Gulf War Wall All sport climbing13 routes in cliff
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The overhanging wall that is an extension of Steep Wall.
Access issues inherited from Blue Mountains
The Blue Mountains are a World Heritage listed area. The Grose Valley, the cliffs around Katoomba and much of the Narrow Neck peninsula are part of the Blue Mountains National Park which is managed by the NPWS. The Western Escarpment - where most of the climbing is - is Crown Land managed by the BMCC. While the NPWS Plan of Management nominates several locations in the National Park where rock climbing is deemed appropriate, the majority of the climbing remains unacknowledged. To maintain access our best approach is to 'Respect Native Habitat, Tread Softly and Leave No Trace'.
Ethic inherited from Blue Mountains
Although sport climbing is well entrenched as the most popular form of Blueys climbing, mixed-climbing on gear and bolts has generally been the rule over the long term. Please try to use available natural gear where possible, and do not bolt cracks or potential trad climbs.
Because of the softness of Blue Mountains sandstone, bolting should only be done by those with a solid knowledge of glue-in equipping. A recent fatality serves as a reminder that this is not an area to experiment with bolting.
If you do need to top rope, please do it through your own gear as the wear on the anchors is both difficult and expensive to maintain.
It would be appreciated if brushing of holds becomes part of your climbing routine - do it with a soft bristled brush and never a steel brush!
The removal of vegetation - both from the cliff bases and the climbs - is not seen as beneficial to aesthetics of the environment nor to our access to it. However, the fast growing scrub can conceal walking tracks in mere months, so bringing a pair of secaturs and pruning as you walk is a good way of helping out with the constant task of track maintenance. Some appropriately discreet pruning is a far better alternative then track braiding (which causes far more damage). It's also a good warmup for your forearms!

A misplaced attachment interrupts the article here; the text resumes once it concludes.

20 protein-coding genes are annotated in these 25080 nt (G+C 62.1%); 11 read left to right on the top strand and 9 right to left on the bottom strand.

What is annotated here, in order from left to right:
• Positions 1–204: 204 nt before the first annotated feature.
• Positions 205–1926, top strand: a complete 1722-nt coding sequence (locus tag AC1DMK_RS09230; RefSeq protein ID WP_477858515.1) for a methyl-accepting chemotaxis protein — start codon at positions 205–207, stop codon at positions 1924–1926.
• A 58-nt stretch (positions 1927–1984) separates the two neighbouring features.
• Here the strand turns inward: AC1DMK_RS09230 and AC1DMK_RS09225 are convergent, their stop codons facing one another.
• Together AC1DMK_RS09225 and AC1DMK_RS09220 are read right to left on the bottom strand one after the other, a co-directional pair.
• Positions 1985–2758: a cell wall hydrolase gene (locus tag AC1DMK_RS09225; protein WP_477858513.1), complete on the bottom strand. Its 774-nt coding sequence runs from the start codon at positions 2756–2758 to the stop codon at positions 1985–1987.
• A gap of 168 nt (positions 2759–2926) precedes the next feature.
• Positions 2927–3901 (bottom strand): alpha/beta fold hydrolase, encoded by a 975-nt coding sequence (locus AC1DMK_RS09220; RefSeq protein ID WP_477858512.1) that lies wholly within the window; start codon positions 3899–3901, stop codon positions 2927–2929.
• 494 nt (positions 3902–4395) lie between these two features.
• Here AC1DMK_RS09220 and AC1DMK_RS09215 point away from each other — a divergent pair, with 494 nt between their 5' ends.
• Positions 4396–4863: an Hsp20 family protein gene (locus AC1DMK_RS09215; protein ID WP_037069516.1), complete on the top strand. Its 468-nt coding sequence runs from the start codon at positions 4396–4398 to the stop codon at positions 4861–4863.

Some content has been provided under license from: © Australian Climbing Association Queensland (Creative Commons, Attribution, Share-Alike 2.5 AU)
Start as for Dictator in a Deerstalker and head right.
FA: G Bradbury, 2000
A link up. Fun, bouldery and a step up from War and Peace if you are walking up that easily. Start as for WMD past a few bolts them go L and up into WaP joining it after the starting moves. Follow it to the top.
FFA: Matt Brooks, 2011
FA: Matt Brooks, 2011
Hard bouldery climbing at the top may be harder no as its lost the edges on the crux holds which made it alot easier. Start as for Voice of America. Up the lower wall past a RB to the break. Step L 2m and make a big past an undercling to another bouldery move L to the start of the scoopy holds heading up the highest part of the wall. Watch the wall behind you.
FA: G Bradbury, 2000
Another link up, starting up Voice of America and linking into Radio Baghdad
FFA: Matt Brooks
Steep climbing straight up the guts of the cave on shiny new RBs to anchors. Bold cruxy climbing in an awesome location. Back Jump to clean (beware the wall behind you). Rebolted 2008 Rasmet 101. Currently graded 23 in the 2010 Bluies Guide.
FA: J Smoothy, 2000
FA: G Bradbury & J Smoothy, 2000
Up 'Siesta' to the lip then go diagonally L across the face to the anchors of Nobody's War. No harder just a pumpier longer finish.
Start: As for Siesta
FA: Matt Brooks, 2000
All ring bolts.
FA: David James
Bouldery powerful start, then mantle to break, odd move through roof then up.
FA: T Bretherton & G Bradbury, 2000
RBs have replaced expansion bolts used previously!
FA: J Boyton, 2000